Appointed chair of POWERful Women – which has been championing the greater representation of women at the top of the UK energy industry since 2014 – in May, Shell’s executive vice president, acquisition, divestment and new business development, Katie Jackson sets out the link between greater diversity, innovation and high performance.

What was your first job in the utilities sector?

I have spent my whole career in energy – initially as a drilling engineer, then in investment banking where I also worked across utilities, and latterly in three companies: Anadarko, Equinor and Shell. My roles at Equinor and Shell have included growth in the renewable power space both in generation, B2B and B2C.

What work experience or qualifications did you have before moving into the industry?

My degree is actually in biology but I did my thesis on a fieldwork expedition in Siberia studying the impact of oil and gas operations on arctic tundra and this was what led me into the industry.

What has been your career highlight thus far?

At Anadarko, I was part of the team that acquired two companies on the same day in June 2006 for $23 billion (£18.7 billion). This led to a complete portfolio transformation for the company, providing scale and focus, alongside a complex integration process. It really accelerated my experience level and depth of leadership understanding.

What is the biggest challenge you’ve faced during your time in utilities?

Pace of change can be tough – balancing energy security and affordability with the energy transition is both a huge challenge and an opportunity. I feel it is a privilege to be part of the effort.

What’s the strangest place that working in the utilities sector has taken you?

One of the things that has been fantastic about my career has been the opportunity to really get a global view. The ship yards of South Korea were particularly eye opening in terms of scale and cuisine!

What do you think Utility Week Innovate readers would be surprised to learn about you?

That I started at the ‘coal face’ – as a drilling engineer out on oil rigs. I think that hands-on experience has helped me get the most out of teams, and it was great fun.

What do you think is the key to creating the conditions for innovation within the utilities sector?

Having the best talent available and that means we have to do much better at diversity. I took up the role of chair for POWERful Women because getting more women into the sector is close to my heart.

The stats are still very poor when it comes to female representation, particularly at senior levels, but if we change that we’re going to get the better diversity of thought that brings innovation.

Did you learn anything new about collaborating or innovating as a team or business during the pandemic?

I think the pandemic has really fast-forwarded our ability to collaborate without being physically present in the same room. It has opened up more flexibility for most which I hope we can capitalise on in future as a way to help attract and retain a greater diversity of talent to the industry.

Which other industry do you feel that utilities can learn most from when creating the conditions for innovation?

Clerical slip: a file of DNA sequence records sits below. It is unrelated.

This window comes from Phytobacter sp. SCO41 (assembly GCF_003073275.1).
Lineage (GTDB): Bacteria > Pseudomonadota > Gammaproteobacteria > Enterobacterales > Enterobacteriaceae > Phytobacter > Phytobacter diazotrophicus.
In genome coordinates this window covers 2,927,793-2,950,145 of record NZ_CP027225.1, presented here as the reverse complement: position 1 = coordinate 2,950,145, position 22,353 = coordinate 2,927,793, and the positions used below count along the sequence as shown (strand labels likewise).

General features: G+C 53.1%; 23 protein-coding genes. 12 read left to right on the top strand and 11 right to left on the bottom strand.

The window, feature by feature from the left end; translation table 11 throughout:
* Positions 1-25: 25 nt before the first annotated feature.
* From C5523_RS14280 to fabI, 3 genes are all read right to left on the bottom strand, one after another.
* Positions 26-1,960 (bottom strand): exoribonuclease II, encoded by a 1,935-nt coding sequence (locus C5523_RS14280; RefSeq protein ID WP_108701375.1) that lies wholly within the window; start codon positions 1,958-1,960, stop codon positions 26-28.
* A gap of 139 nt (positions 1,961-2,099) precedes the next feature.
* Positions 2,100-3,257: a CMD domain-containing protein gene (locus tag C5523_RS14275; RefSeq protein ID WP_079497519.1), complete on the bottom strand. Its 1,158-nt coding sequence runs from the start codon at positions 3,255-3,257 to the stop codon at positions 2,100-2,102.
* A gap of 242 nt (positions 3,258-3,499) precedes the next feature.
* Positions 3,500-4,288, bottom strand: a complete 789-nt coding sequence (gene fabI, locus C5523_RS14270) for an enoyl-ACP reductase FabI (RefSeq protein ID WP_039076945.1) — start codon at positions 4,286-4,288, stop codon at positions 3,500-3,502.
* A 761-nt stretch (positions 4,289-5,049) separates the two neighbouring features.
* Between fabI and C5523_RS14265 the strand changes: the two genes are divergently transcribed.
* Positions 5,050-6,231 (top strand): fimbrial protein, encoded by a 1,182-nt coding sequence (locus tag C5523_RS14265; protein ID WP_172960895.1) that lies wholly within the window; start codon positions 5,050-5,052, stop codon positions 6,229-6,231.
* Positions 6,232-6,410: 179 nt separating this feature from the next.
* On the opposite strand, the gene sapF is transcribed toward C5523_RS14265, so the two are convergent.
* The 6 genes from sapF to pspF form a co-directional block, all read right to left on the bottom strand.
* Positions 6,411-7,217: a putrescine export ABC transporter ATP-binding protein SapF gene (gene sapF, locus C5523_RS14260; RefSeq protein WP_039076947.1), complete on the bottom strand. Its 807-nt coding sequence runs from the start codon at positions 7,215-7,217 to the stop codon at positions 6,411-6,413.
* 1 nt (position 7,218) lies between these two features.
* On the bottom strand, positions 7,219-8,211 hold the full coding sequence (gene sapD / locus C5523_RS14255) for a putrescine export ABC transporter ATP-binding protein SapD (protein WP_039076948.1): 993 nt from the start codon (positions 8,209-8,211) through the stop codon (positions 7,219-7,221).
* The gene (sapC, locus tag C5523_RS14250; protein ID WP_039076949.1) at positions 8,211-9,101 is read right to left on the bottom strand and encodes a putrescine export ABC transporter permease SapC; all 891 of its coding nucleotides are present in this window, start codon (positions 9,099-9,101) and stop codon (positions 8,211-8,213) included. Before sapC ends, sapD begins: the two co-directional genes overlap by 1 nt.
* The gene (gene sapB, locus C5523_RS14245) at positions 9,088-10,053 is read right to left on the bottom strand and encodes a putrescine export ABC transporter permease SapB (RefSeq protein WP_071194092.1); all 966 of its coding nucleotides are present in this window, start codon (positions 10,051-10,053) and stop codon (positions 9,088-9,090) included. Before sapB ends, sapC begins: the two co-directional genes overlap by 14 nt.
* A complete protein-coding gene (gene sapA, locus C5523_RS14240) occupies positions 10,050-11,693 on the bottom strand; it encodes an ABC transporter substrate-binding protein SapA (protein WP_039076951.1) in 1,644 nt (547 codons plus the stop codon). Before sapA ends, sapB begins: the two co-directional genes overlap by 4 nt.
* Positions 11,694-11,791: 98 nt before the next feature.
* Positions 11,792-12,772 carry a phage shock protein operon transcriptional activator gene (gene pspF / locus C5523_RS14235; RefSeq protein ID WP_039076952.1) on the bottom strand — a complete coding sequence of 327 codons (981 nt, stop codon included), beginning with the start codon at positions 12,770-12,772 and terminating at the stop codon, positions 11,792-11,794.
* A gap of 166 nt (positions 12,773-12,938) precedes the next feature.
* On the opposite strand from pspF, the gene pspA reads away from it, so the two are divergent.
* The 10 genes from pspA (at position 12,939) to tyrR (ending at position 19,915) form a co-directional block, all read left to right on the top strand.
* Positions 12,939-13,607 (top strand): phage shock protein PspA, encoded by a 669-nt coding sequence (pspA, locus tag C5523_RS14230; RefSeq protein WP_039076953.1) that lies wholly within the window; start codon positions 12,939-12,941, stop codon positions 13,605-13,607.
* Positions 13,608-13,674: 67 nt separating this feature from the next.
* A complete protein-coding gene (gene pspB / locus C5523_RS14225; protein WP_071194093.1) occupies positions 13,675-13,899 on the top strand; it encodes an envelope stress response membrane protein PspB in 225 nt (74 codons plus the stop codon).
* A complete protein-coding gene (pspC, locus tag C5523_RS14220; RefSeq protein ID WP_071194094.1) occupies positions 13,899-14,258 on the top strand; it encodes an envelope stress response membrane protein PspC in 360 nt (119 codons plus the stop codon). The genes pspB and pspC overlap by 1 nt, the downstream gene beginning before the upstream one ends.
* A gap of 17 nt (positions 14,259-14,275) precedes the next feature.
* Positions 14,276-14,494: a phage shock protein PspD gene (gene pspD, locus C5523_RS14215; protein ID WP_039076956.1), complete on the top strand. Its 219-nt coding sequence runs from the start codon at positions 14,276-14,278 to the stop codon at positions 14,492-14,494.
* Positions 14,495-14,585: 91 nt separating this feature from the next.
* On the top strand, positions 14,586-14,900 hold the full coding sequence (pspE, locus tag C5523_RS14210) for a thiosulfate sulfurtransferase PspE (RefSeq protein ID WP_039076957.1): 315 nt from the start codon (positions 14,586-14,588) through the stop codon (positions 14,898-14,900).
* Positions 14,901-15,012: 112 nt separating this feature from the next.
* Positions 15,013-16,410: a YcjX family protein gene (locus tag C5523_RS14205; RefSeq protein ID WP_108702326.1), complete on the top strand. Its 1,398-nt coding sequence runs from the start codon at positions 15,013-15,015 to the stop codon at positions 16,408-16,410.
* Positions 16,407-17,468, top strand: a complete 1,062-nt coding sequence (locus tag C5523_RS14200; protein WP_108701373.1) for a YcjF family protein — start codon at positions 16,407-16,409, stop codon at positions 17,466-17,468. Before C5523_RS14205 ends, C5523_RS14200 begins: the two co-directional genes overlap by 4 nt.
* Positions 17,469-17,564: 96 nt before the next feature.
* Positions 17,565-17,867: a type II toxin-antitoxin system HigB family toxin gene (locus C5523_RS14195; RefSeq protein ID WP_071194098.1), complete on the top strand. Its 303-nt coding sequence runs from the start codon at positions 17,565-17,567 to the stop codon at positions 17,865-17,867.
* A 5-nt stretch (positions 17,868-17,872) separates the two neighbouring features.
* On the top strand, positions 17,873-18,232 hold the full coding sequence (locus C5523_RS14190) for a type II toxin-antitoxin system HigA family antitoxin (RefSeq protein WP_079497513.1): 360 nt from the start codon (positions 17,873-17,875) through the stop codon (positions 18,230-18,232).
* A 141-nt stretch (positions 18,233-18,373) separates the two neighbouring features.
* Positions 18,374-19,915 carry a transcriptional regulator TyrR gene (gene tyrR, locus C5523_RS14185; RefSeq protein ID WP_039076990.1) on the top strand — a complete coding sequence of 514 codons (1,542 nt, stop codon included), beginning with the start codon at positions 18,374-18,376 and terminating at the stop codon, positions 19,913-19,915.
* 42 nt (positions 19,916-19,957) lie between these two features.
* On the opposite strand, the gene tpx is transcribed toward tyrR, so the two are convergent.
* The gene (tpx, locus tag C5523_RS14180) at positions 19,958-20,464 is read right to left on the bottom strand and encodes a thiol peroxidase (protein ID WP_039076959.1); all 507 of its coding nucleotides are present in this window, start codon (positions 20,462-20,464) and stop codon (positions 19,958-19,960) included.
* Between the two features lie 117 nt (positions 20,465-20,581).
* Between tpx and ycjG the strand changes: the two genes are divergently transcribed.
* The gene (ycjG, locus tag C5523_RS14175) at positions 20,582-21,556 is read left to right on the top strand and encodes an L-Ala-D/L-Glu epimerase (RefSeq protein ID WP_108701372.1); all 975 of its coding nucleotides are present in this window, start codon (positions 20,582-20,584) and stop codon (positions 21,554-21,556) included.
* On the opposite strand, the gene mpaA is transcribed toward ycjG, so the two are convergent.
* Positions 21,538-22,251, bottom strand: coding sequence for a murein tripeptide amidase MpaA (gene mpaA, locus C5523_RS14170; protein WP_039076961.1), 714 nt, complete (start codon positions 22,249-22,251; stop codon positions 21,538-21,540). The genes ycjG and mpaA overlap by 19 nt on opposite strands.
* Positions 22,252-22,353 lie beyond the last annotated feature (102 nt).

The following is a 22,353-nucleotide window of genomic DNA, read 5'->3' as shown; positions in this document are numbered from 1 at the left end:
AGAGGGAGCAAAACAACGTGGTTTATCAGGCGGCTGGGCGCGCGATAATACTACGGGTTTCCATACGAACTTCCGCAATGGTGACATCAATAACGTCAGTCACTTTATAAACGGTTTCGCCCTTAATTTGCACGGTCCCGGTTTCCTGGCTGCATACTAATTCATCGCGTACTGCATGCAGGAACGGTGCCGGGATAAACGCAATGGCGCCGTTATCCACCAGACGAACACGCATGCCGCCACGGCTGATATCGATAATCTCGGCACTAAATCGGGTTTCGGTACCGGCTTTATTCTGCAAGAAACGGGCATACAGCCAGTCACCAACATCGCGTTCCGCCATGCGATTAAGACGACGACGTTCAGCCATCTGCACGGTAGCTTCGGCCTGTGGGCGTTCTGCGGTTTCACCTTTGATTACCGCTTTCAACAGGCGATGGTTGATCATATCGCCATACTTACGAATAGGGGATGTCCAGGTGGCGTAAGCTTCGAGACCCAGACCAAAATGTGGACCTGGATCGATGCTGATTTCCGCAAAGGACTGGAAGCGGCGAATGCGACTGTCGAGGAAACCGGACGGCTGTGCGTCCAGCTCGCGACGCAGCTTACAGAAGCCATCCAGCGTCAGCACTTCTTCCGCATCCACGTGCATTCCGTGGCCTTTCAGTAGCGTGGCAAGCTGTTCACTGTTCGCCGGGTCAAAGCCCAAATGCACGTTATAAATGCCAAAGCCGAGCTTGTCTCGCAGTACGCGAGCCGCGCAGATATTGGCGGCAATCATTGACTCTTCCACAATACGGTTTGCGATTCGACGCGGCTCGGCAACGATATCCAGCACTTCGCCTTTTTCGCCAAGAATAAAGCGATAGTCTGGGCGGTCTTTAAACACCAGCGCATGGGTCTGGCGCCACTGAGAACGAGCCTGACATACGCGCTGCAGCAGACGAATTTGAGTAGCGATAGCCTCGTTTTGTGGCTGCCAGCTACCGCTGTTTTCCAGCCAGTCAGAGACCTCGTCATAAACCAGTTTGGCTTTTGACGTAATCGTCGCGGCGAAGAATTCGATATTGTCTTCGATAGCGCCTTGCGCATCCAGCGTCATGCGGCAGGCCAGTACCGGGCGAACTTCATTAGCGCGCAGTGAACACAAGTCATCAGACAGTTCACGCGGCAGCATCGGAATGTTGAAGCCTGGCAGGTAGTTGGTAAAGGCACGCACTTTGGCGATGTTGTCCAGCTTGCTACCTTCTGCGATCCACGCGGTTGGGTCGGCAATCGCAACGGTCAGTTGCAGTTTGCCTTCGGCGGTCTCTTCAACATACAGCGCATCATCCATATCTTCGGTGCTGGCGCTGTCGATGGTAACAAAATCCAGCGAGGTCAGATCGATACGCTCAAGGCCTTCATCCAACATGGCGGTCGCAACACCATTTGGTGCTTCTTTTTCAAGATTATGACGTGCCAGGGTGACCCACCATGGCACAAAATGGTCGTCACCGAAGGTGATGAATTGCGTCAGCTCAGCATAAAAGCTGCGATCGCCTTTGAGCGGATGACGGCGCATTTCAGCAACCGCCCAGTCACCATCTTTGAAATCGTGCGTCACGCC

It’s interesting that the FTSE 350 as a whole is much better when it comes to women on boards – they’re steaming ahead. I guess they understand that better balance delivers more profitability and higher performing teams.

The energy industry needs to catch up and is consistently behind other sectors like finance and insurance, science and technology and real estate. I’d like to do a deeper dive into why that’s the case, what they’re doing right and what we can learn.

Is there a standout innovation or collaboration project that you’ve worked on during your time in utilities – what made it special?

As energy security comes to the fore in western Europe, I was involved in the original project between Equinor and Centrica in 2011 to bring 50 billion cubic meters of Norwegian gas to the UK over a 10-year period from 2015, alongside an acquisition of assets in the Norwegian North Sea and a partnership on gas exploration in Norway and the UK.

This was not a straightforward opportunity and aligning the three different elements, a ‘three-legged stool’ to ensure strategic fit and value for all stakeholders, was a balancing act. I will always remember the signing ceremony at No.10 with great pride.

What do you think will be the defining factor in the UK hitting its net zero targets?

We need the technological and policy solutions, but we won’t hit the targets if we don’t have the very best skills and talent in our energy workforce.

We need to move faster towards diversity and gender balance in the industry if we are going to find the innovation, ideas and leadership that will take us to our energy transition goals.

What is the change you’d most like to see within the utilities industry?

I’d like to see a more diverse sector, not just more women occupying roles from entry level to the very top of companies, but more diversity of all kinds – race, sexuality, disability, age, social background. And a much more inclusive workplace culture where everyone feels supported to contribute and achieve their ambitions.

What is the most significant way you think the utilities sector of ten years’ time will differ from the one we see today?

In ten years’ time I hope the sector will be a long way down the energy transition road – with secure, clean and affordable energy for everyone – and that improved diversity will have been a major factor in that success!